Child & Adolescent Development: Overview
Basic InformationMore InformationLatest News
Unexplained Drop in Resting Heart Rate in Youth 'Not a Good Thing'Strike Out Kids' Overuse Injuries This Baseball SeasonMost Young Americans Eager to Get COVID Vaccine: PollMany Kids Who Develop Severe COVID-Linked Syndrome Have Neurologic SymptomsMost Parents OK About School Rules for Kids' Return to Sports: PollSome Kids Snore, and It Could Affect BehaviorKids With Autism Can Really Benefit From ExerciseFDA Approves First New Children's ADHD Drug in 10 YearsWhy Are ER Wait Times Getting Longer for Kids in Mental Health Crisis?About 40,000 U.S. Children Have Lost a Parent to COVID-19Adding in Stem Cell Therapy Helps Beat a Common Childhood LeukemiaWhat Will Summer Camp Look Like This Year?When Will America's Kids Get Their COVID Vaccines?1 in 4 Parents Won't Vaccinate Their Kids Against COVID-19: PollEven in a Pandemic, Child Vision Tests Are CrucialPfizer Says Its COVID Vaccine Is Very Effective in Kids as Young as 12Secondhand Smoke Is Sending Kids to the ERDrug Shows Promise Against Rare Condition That Stunts Kids' GrowthWhen Coal-Fired Power Plants Close, Kids With Asthma Breathe EasierAnother Study Finds COVID Doesn't Spread in Schools With Proper SafeguardsNearly Half of U.S. Schools Now Offer In-Person LearningLockdowns Gave Boost to Type 1 Diabetes Control in KidsWildfire Smoke Can Send Kids With Asthma to the ERPandemic Has Many Kids Struggling With Weight IssuesLab-Made Heart Valves Can Grow Along With Youngest Heart PatientsSome Kids With Type 1 Diabetes Face High Risk of Severe COVID-19Virtual Learning Has Taken a Toll on Kids' & Parents' Mental HealthCDC Says 3 Feet of Social Distancing Now OK in Most ClassroomsWhich Kids' Sports Have Higher Odds for Head Injury?Social Distancing Probably Stopped 2020 Outbreak of Paralyzing Disorder in KidsAHA News: What Parents Should Know About Rare But Scary COVID-19-Related IllnessSchool Dental Care Program Could Cut Cavities in Half: StudySocial Media, Binge Eating Often Go Together for KidsStressed and Distracted, Kids and Their Teachers Say Virtual Learning Isn't WorkingSports Position Doesn't Affect Risk of Concussion-Linked CTE IllnessPandemic Putting Added Strain on Parents of Kids With CancerDogs and Kids Are 'In Sync,' Study ShowsTeachers Main Drivers of School COVID Outbreaks, So Vaccinations Needed: StudyTips to Keep Young Athletes Injury-FreeMental Illness in Childhood Could Mean Worse Physical Health Decades LaterKids' Robust Immune Systems May Shield Them From COVID-19: StudyFertility Treatments Might Affect Kids' Growth, But Not for LongMom's Heart Health While Pregnant Could Influence Her Child's Health for YearsPandemic Has Affected Kids' Dental Health: PollNew Rabies Prevention Treatment Also Works in Kids: StudyWhen Will Kids Get the COVID Vaccines?U.S. Schools Can Reopen, With Safeguards in Place: CDCFetal Surgery Is Changing Lives for Kids With Spina BifidaKids Who Got Flu Shot Had Milder COVID Symptoms: StudyVery Little Spread of Coronavirus at Kids' Day Camps: Study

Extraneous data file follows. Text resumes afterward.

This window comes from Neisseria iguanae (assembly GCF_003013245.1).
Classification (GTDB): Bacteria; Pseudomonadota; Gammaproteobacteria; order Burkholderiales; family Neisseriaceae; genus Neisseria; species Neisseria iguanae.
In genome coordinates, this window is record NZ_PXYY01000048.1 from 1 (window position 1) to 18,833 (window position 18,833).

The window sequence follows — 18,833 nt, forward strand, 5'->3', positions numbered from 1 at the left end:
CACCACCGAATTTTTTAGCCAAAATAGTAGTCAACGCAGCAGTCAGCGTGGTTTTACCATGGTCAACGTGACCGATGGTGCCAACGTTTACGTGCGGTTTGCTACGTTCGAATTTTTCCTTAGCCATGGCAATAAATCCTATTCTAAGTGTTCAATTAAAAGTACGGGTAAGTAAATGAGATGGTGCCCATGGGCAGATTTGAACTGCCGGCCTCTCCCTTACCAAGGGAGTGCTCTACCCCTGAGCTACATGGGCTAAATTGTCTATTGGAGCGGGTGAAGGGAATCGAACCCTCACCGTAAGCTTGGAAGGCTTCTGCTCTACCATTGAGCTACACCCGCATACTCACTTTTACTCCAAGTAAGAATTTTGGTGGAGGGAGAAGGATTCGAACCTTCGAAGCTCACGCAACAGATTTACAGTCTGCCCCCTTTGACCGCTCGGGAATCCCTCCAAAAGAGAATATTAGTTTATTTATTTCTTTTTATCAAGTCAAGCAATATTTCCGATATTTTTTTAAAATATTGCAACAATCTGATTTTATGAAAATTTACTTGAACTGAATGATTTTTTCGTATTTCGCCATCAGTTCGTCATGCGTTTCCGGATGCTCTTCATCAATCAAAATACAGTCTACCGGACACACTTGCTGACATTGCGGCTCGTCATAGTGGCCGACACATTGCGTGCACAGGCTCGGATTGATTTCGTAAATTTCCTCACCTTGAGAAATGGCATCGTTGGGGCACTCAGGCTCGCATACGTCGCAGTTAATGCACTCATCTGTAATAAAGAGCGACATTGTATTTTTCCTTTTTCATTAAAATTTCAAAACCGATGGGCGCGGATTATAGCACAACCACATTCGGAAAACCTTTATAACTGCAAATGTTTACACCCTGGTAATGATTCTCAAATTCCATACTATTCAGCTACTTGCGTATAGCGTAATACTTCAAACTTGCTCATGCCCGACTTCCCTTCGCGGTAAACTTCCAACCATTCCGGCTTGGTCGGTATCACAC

Questions and AnswersVideosLinksBook Reviews
Related Topics